With exceptional flight capabilities, they utilize thermals rising from cliffs to soar effortlessly for hours, covering over 120 miles a day in search of carrion. Turns out that they flap their wings only 1% during flight. Most of it happens during take-off.

Despite their capabilities, Andean Condors are listed as vulnerable, with only 6,700 mature individuals remaining and a decreasing population. They are used to low mortality rates and also don’t reproduce that often, which makes them highly vulnerable to any big changes affecting their population.

 

13. Marabou Stork

Marabou Stork

The Marabou Stork commands attention with its towering height of 5 feet and an impressive wingspan of 12 feet. You can recognize it by its bare head and neck, black back, massive bill, and white underparts. However, what makes the bird unmistakable is its massive fleshy throat sac.

This formidable bird, with few natural enemies in adulthood, is frequently found in both wet and arid habitats, often near human settlements and landfill sites in sub-Saharan Africa.

As a scavenger, the Marabou’s naked head and long neck are adaptations to its scavenging lifestyle, allowing for easier maintenance of cleanliness during feeding.

It primarily consumes carrion, scraps, and feces, displaying opportunistic eating habits with a growing dependence on human garbage in urban areas. If they’re used to getting food from humans, they can get frustrated and snap at people when they don’t get anything.

 

14. Wood Stork

Wood Stork

Wood Stork

The Wood Stork has predominantly white plumage which is in stark contrast with its black primaries, secondaries, and tail feathers. Their most distinctive feature is their dark, bare, scaly head and neck, which may look rather unpleasant.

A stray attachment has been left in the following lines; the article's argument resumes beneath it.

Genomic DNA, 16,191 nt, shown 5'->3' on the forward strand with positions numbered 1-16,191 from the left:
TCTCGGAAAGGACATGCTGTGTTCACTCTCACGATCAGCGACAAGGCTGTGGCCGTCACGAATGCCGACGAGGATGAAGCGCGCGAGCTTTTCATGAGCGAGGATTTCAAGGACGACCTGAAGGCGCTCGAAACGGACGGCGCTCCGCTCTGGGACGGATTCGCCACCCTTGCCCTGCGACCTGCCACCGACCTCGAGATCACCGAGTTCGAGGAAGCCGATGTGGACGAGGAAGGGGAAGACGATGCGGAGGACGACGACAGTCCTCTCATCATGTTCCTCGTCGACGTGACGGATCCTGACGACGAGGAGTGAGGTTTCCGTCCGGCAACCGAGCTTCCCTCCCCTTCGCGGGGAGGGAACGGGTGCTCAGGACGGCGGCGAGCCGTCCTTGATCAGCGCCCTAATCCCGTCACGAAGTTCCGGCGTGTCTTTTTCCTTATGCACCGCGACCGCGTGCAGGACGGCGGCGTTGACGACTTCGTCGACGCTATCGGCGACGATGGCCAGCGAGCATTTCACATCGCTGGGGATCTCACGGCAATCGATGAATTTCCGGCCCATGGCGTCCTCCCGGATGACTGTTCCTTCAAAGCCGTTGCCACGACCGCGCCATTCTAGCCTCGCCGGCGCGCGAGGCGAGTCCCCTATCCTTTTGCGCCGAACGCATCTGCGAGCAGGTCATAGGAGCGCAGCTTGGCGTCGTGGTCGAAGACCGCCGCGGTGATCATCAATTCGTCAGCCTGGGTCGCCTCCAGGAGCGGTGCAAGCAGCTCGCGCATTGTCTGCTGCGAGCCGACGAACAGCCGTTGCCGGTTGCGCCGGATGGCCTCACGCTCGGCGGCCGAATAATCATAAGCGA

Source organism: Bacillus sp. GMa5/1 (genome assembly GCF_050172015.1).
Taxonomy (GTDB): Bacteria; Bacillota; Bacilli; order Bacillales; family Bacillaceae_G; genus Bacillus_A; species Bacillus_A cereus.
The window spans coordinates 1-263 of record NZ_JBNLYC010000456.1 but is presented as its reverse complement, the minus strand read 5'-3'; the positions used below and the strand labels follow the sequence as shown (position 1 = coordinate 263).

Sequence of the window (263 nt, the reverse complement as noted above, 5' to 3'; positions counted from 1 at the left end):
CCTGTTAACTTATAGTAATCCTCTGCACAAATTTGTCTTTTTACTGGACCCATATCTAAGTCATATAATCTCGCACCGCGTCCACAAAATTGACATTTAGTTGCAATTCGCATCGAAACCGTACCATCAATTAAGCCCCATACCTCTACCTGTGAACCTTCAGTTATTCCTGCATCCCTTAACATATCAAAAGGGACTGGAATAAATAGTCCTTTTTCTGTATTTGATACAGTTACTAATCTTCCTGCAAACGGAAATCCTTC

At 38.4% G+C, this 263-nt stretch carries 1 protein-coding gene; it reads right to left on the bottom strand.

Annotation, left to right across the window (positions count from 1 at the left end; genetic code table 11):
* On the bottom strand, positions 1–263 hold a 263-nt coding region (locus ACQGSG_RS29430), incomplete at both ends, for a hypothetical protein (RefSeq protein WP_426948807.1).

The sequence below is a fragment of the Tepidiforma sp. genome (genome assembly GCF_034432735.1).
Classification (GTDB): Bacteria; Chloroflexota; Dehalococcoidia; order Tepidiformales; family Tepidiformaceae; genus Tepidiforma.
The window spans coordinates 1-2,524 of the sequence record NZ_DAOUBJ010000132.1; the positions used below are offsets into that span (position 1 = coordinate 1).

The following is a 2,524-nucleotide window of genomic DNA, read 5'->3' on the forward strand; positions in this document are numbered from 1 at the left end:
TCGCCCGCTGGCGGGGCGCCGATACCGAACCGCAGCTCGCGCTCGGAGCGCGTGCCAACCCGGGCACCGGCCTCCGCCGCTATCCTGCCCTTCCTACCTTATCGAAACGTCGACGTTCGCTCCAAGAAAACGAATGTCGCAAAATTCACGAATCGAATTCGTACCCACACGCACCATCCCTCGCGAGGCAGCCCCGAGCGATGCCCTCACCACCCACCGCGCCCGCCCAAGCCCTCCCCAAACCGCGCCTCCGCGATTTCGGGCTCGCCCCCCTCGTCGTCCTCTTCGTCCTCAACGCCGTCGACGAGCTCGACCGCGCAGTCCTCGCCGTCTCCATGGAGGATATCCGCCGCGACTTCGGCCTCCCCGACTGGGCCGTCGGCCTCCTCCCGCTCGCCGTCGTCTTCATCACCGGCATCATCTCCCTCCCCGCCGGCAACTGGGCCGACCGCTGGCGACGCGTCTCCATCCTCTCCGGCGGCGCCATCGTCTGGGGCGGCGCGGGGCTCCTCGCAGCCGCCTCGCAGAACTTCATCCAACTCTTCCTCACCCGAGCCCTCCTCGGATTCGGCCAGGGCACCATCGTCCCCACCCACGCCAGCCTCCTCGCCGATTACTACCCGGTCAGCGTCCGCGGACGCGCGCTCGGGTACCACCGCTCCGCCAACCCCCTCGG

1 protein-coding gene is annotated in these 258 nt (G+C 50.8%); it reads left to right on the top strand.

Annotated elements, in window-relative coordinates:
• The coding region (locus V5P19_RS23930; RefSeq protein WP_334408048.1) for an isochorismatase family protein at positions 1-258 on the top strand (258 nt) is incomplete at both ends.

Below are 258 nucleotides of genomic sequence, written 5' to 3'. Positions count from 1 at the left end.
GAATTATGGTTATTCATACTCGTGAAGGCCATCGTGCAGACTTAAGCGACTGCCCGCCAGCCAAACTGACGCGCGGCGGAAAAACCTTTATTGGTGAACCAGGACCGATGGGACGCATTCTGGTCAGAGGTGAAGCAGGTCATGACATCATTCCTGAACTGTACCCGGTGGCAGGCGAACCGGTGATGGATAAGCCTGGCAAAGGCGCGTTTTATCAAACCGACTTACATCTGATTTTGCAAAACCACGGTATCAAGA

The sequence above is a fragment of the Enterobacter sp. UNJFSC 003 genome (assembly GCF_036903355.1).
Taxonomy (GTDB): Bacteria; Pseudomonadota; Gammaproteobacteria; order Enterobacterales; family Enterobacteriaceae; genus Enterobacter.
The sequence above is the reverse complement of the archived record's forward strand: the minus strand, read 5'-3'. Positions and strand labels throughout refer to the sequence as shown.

Ranging from North America to Argentina, Wood Storks primarily nest in South Carolina, Georgia, and Florida, occasionally dispersing to North Carolina or west to Mississippi and Alabama post-breeding. Florida is the only place in the US where they can be seen year-round.

These large wading birds like places with tidal waters and inhabit marshes, streams, swamps, and mangroves where they can forage for prey in shallow, muddy-bottomed wetlands.

Wood Storks breed in lowland wetlands with trees, constructing large stick nests in trees, often in colonies of up to 25 nests in a single tree. They also have a unique method of keeping their nestlings cool during hot days – by regurgitating water on them.

 

15. Shoebill

shoebill stork

The Shoebill is an intimidating wading bird that is also known as the whalebill, whale-headed stork, or shoe-billed stork. Measuring 43-55 inches in length and boasting an impressive wingspan of up to 8 feet 6 inches, the shoebill’s signature feature is its large, razor-sharp, bulbous bill, straw-colored with erratic greyish markings. Adult birds have blue-gray plumage.

The birds are generally quiet, but when they do vocalize, then it does not help them be any less intimidating. They clatter their bill, which sounds like a machine gun, and throw high-pitched whines and cow-like moos into the mix. Imagine hearing that!

Inhabiting East Africa’s freshwater swamps and marshes, particularly where papyrus vegetation and lungfish are present, the shoebill uses its rather unique bill to hunt fish and even baby crocodiles. They stand motionless for however long it takes for their prey to come into striking distance, after which they launch a swift attack.

Although the female consistently lays two eggs, only one usually survives, with sibling rivalry leading to siblicide. Classified as vulnerable, the Shoebill faces threats such as habitat destruction, disturbance, hunting, and capture for the bird trade across its range.

Did we miss anything? Please let us know in the comments.

About the Author

Heleen Roos

Heleen has loved the outdoors and nature since childhood and has always been fascinated with birds, leading her to research more about them. She has accumulated a lot of knowledge about their behaviors and habits through birdwatching tours and her own explorations. Her goal is to share the most interesting and useful facts about them.